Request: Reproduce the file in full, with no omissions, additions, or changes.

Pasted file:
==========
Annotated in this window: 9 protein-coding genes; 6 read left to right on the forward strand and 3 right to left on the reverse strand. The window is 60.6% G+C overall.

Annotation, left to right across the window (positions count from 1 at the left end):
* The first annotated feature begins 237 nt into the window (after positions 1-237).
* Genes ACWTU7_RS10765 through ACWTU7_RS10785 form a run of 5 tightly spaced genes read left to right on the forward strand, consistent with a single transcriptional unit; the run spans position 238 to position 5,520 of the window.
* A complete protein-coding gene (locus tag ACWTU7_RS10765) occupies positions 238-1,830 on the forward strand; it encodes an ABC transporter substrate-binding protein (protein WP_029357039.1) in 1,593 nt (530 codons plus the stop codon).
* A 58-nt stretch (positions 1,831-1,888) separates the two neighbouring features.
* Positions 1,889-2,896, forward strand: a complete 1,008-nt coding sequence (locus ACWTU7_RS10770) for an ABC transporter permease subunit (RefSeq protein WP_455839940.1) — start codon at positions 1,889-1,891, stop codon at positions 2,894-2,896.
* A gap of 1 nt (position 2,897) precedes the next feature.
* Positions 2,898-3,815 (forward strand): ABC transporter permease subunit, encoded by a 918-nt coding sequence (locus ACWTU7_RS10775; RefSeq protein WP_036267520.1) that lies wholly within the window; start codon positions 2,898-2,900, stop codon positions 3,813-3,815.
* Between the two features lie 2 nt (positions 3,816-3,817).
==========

Annotated in this window: 9 protein-coding genes; 6 read left to right on the forward strand and 3 right to left on the reverse strand. The window is 60.6% G+C overall.

Annotation, left to right across the window (positions count from 1 at the left end):
* The first annotated feature begins 237 nt into the window (after positions 1-237).
* Genes ACWTU7_RS10765 through ACWTU7_RS10785 form a run of 5 tightly spaced genes read left to right on the forward strand, consistent with a single transcriptional unit; the run spans position 238 to position 5,520 of the window.
* A complete protein-coding gene (locus tag ACWTU7_RS10765) occupies positions 238-1,830 on the forward strand; it encodes an ABC transporter substrate-binding protein (protein WP_029357039.1) in 1,593 nt (530 codons plus the stop codon).
* A 58-nt stretch (positions 1,831-1,888) separates the two neighbouring features.
* Positions 1,889-2,896, forward strand: a complete 1,008-nt coding sequence (locus ACWTU7_RS10770) for an ABC transporter permease subunit (RefSeq protein WP_455839940.1) — start codon at positions 1,889-1,891, stop codon at positions 2,894-2,896.
* A gap of 1 nt (position 2,897) precedes the next feature.
* Positions 2,898-3,815 (forward strand): ABC transporter permease subunit, encoded by a 918-nt coding sequence (locus ACWTU7_RS10775; RefSeq protein WP_036267520.1) that lies wholly within the window; start codon positions 2,898-2,900, stop codon positions 3,813-3,815.
* Between the two features lie 2 nt (positions 3,816-3,817).